If you’re a bassist, you’re probably interested in exploring tones that aren’t so “one-note”. Beyond messing with your bass’s tone knob(s) and fiddling with the EQ on your amp, you’ve probably found two or three sounds that you like. But what if you want to get a bit more adventurous? You may think that delay, overdrive, chorus, and wah are only available to guitarists, but we’re here to tell you that you’re wrong! While most guitar pedals are created to be used with standard guitars, many of them work great with bass guitars and some are even made specifically for basses! The short answer to the question, “Can I use guitar pedals with a bass?” is YES. But there are some nuances you should understand before you drop cash on a pedal board.
Guitar Pedals vs Bass Pedals
In your research, you will have noticed that some pedals are designed specifically for bass guitars. Some are altered versions of existing pedals and others are entirely original. The key difference between guitar pedals and bass pedals is the frequencies to which they are designed to respond. A bass thumps out lower frequencies, so bass pedals are designed to listen in that lower range.
Guitar and bass play styles typically differ greatly as well, so it’s not just the audio frequencies that pedal designers have to keep in mind. Different string thicknesses, neck lengths, and pickup styles all contribute to what makes each instrument unique. Guitar and bass pedal designers take all of this into consideration when creating their products.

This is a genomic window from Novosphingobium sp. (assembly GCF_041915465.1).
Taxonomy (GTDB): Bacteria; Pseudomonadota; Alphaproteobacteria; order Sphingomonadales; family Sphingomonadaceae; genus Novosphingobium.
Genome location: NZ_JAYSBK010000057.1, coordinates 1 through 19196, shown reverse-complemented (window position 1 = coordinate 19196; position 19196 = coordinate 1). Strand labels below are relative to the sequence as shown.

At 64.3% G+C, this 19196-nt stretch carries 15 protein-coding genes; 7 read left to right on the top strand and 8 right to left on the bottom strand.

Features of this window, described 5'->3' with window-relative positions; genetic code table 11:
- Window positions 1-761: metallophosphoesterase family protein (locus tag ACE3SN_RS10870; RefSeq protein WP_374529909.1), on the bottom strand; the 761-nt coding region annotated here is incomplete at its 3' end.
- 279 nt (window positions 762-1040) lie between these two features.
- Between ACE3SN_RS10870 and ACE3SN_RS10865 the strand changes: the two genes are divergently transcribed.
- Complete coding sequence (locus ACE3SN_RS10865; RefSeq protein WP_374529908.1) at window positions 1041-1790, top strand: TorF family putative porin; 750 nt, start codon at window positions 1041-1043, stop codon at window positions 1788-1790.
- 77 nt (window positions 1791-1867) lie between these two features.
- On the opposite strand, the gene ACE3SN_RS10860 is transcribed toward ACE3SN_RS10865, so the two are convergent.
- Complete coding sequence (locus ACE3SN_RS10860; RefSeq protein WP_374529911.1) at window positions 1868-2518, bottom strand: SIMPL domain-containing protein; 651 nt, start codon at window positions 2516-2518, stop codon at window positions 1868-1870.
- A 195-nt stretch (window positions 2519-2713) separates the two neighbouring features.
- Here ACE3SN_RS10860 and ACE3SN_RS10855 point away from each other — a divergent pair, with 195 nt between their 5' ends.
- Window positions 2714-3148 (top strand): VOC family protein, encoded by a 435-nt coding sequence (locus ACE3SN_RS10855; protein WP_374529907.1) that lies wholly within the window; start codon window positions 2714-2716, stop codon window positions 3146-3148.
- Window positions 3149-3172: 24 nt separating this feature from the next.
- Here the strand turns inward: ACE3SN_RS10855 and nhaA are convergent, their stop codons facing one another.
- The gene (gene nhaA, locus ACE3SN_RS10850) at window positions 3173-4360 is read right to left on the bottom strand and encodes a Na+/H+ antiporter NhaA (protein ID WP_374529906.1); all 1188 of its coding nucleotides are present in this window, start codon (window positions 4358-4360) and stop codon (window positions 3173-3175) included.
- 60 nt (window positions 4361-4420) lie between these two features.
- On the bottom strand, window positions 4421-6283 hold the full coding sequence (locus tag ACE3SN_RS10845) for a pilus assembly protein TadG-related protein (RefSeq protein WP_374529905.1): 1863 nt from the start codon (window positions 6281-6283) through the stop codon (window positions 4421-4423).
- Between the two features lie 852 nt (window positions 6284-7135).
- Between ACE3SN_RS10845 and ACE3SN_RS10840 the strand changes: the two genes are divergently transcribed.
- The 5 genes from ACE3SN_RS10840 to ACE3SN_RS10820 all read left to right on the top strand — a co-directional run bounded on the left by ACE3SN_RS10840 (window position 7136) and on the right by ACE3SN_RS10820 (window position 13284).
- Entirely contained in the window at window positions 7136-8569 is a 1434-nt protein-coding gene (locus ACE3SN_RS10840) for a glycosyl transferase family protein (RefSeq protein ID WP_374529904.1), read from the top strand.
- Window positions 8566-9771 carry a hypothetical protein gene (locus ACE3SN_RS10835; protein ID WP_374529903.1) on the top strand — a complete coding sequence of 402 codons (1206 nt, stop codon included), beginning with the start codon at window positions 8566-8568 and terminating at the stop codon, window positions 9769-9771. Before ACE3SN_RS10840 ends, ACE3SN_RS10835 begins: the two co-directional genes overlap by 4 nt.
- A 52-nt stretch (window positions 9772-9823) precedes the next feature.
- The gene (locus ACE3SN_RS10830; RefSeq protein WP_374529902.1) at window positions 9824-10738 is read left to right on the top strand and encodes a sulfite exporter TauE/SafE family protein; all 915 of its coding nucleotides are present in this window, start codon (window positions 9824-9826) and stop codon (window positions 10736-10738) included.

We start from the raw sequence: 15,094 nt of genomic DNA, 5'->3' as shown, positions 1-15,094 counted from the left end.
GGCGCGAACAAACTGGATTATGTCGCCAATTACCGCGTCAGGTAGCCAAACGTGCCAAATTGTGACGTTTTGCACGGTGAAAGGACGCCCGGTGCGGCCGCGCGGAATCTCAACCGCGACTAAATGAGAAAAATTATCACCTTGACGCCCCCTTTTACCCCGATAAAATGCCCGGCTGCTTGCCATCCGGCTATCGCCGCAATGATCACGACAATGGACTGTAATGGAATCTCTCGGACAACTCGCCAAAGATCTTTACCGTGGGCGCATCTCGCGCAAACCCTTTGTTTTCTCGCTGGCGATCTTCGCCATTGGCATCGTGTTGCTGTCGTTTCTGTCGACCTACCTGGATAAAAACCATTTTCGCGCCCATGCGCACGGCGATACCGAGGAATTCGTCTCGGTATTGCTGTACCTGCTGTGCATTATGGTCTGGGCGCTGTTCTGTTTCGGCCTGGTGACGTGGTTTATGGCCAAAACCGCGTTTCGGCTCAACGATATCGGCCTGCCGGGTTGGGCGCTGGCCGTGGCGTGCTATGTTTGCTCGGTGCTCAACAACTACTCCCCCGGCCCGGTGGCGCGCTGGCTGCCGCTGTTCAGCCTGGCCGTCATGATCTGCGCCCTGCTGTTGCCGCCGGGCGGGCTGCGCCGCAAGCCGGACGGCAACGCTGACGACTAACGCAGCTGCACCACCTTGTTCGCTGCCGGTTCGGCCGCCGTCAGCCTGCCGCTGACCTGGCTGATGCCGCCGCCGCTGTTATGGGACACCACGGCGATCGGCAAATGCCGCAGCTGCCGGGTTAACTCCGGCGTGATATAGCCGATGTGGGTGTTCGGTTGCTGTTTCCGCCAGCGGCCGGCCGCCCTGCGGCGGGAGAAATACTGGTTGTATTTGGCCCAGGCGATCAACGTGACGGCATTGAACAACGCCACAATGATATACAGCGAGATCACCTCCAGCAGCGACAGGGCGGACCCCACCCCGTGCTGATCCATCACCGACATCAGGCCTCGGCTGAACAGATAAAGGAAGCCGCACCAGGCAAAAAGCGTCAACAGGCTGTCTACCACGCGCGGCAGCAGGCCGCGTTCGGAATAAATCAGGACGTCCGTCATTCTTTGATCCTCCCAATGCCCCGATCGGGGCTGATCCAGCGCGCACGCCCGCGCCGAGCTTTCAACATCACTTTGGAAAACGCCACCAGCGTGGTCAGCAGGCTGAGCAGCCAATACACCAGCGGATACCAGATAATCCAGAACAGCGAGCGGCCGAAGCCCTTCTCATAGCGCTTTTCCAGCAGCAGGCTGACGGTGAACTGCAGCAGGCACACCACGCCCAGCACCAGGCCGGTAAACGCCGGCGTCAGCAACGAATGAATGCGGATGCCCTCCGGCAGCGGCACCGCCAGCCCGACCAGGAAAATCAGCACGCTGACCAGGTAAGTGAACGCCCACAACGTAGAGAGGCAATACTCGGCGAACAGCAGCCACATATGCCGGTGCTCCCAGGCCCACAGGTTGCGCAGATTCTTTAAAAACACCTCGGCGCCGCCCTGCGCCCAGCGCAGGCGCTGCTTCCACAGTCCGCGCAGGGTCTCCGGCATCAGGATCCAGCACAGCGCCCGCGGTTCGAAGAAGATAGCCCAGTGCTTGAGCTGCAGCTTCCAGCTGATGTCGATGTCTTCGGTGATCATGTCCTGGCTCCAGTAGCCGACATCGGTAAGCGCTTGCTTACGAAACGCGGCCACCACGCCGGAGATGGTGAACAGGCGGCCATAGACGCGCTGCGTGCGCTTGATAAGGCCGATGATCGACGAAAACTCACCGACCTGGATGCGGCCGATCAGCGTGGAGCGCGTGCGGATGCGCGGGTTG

Does this mean you can’t use guitar pedals with a bass? Luckily, that’s not the case! If you already have a guitar effects rig and want to try it out with your bass, go for it! You can probably get some sweet sounds out of it. However, if you’re starting from scratch and want to build a pedal board specifically for bass, you will probably get the best results from bass-specific pedals.
Popular Pedals for Bass
Are some pedals must-haves for bassists? Most pros will tell you that there are a few pedals every bassist needs, so let’s take a look at those next.
Compressors do what the name implies: compress your tone. A compressor pedal will smooth out those harsh highs and near-silent lows to create a more balanced and even sound. The Keeley Bassist Compressor is a perfect fit whether you’re putting together your first pedal board or are looking to upgrade from a beginner’s pedal.
Overdrive ain’t just for guitars! Whether you’re into classic bass tones or modern alternative rock, overdriven bass is all over the place. Overdrive adds some edge and power to your tone that most amps are incapable of reproducing on their own, which makes it a great pick for your bass pedalboard. The Keeley Super Phat Mod is a great pick for bass overdrive.
With an instrument as low as bass, it can be helpful to extend the range with an octave pedal. Whether you want to go higher or lower, an octave pedal can help you achieve that sound with ease. Paired with a chorus pedal, you can create an absolutely huge sound by adding an upper octave.
A chorus pedal adds the effect of another instrument playing in unison (but just a little out of time/tune) to your tone. This can thicken your sound, add atmosphere, and give your tone more color. Bass chorus sounds great with a clean or overdriven sound, so you can get a lot of sweet sounds out of a few pedals.
This goes without saying, but you should ALWAYS have a tuner. Bass tuning isn’t as finicky as a standard guitar, but you still need to make sure your tone isn’t out of whack between tunes. Most tuner pedals are solid; you don’t need to pay $200 for one of these!
TLP’s Bass Pedal Picks
Show the audience how versatile your sound can be by adding some effects to the mix! The bass guitar is a fantastic instrument by its own merit, but it can always be spiced up a bit. With a compressor, overdrive, and maybe one or two more pedals, you can get a ton of different tones out of your instrument and maybe even be inspired to get even weirder.